Our reader poll today asks: How frequently do you shift blame for mistakes you’ve made? Never. I always own my mistakes: 66% Sometimes. It just kind of happens, and I don’t realize I’m doing it: 32% Often. Usually, someone else caused the problem to start: 1% Always. I have a hard time taking responsibility for mistakes: 1% Mess up, fess up. While most of you actively admit to and own mistakes, there’s a large group of you who admit to blame-shifting. It’s easy to do. None of us likes to make mistakes let alone claim responsibility for them. When you do find yourself in that situation, it might be easier to split the mistake into components and own the portions of it that are your responsibility. Many mistakes have multiple parties contributing. No one wants to take the blame for someone else’s mistake so we find ourselves attributing the entire mistake to someone else’s actions. Find and own the parts of it that are yours. Leave it to others to take responsibility for their portion. The interesting thing is once you publicly claim your part of the issue, others will tend to claim theirs too since they’re no longer on the hook for the entire issue. Do you agree with these poll results? Let us know in the comments below! – Mike Figliuolo at thoughtLEADERS, LLC Did you enjoy this post? If so, I highly encourage you to take about 30 seconds to become a regular subscriber to this blog. It’s free, fun, practical, and only a few emails a week (I promise!). SIGN UP HERE to get the thoughtLEADERS blog conveniently delivered right to your inbox!
Creating your company, or teams, strategy based on the mission and not standards or metrics is what will help your team win. Today’s post is by Doug Hall, author of DRIVING EUREKA! (CLICK HERE to get your copy). Strategy by numbers is a command and control approach to management. It focuses energy on the theory that when everyone hits their individual number, the total organization wins. The command and control approach was pioneered by the military. However, the military has changed as the speed of warfare has changed. A US Marine explained it this way: “Years ago, the military was focused on instant, willing obedience to orders. Today we give the mission and explain why. When the troops know the mission and why it’s important, we leverage their skills and knowledge.” Instant, willing obedience to orders is not fun. It’s slavery. It turns employees into zombies and creates disengagement between employees and the work. Today the military enables troops to both think and do. They call it Commander’s Intent. Commander’s Intent: A clear and concise expression of the purpose of the operation and the desired end state that supports mission command, provides focus to the staff, and helps subordinate and supporting commanders act to achieve the commander’s desired result without further order, even when the operation does not unfold as planned. A distilled version of Commander’s Intent is simply: “In the absence of further orders, you know what to do.”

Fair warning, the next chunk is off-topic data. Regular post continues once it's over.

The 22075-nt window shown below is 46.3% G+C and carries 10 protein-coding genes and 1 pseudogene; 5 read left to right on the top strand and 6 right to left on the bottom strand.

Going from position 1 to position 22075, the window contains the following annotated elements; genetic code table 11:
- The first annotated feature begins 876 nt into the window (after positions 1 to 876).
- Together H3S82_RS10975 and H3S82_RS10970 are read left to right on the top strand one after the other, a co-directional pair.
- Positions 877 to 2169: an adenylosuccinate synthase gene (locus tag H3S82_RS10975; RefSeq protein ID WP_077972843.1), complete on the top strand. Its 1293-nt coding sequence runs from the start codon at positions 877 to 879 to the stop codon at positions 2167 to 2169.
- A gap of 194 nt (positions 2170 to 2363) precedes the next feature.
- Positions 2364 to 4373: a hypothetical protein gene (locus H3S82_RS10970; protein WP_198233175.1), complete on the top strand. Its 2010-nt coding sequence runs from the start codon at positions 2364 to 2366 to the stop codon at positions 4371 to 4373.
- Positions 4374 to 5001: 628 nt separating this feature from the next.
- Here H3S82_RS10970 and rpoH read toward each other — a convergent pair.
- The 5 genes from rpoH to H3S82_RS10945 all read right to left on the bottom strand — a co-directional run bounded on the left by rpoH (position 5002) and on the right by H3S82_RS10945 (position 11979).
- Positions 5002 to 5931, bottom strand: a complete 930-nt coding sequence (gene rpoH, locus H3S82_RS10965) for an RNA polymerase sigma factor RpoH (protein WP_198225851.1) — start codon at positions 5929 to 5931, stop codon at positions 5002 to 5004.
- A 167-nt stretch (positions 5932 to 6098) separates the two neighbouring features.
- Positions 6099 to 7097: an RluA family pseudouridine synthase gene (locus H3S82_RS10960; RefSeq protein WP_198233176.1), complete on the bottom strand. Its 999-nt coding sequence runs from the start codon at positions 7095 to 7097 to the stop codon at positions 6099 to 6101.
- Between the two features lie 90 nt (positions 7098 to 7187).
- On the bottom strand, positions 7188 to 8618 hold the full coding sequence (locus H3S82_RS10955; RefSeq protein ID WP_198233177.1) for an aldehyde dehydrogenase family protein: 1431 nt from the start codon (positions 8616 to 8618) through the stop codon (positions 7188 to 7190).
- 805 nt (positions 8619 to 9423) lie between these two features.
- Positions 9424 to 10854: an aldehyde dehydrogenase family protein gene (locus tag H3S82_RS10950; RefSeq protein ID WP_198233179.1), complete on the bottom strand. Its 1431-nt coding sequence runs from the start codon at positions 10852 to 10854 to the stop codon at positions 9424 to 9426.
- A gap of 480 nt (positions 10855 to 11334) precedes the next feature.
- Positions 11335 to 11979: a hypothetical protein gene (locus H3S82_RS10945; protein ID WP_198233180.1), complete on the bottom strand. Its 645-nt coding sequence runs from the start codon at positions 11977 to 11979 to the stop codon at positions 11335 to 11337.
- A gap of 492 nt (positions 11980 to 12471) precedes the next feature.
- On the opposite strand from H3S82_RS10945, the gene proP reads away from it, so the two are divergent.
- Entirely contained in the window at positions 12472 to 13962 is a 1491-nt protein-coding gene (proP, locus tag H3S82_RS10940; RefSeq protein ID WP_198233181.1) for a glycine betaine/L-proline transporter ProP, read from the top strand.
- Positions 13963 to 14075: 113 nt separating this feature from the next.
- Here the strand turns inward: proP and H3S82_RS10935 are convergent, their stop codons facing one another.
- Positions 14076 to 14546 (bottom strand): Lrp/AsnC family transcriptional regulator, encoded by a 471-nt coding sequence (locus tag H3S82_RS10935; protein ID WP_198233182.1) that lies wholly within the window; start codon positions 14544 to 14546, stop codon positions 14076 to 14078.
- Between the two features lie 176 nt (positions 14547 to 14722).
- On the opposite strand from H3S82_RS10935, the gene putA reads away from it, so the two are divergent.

Our reader poll today asks: How do you deal with passive-aggressive people? I confront them directly when I see the behavior: 41% I generally ignore the behavior: 47% I behave passive-aggressively right back at them: 13% Don’t stoop to their level. The majority of you either confront passive-aggressive behavior when you see it or you just let it slide. I’d venture to guess that the difference in those situations boils down to how egregious the behavior is (with the worse it is inviting more direct confrontation) and what the recipient’s bias toward conflict is (fight or flight). For those of you who get passive-aggressive right back, I ask you to consider the fact that bad behavior invites more bad behavior. You might be making your own situation worse by stooping to their level. The next time you consider doing so, try a different path and either confront the person about their behavior or just let it slide. The workplace might end up being more pleasant if you do. Do you agree with these poll results? Let us know in the comments below! – Mike Figliuolo at thoughtLEADERS, LLC Did you enjoy this post? If so, I highly encourage you to take about 30 seconds to become a regular subscriber to this blog. It’s free, fun, practical, and only a few emails a week (I promise!). SIGN UP HERE to get the thoughtLEADERS blog conveniently delivered right to your inbox!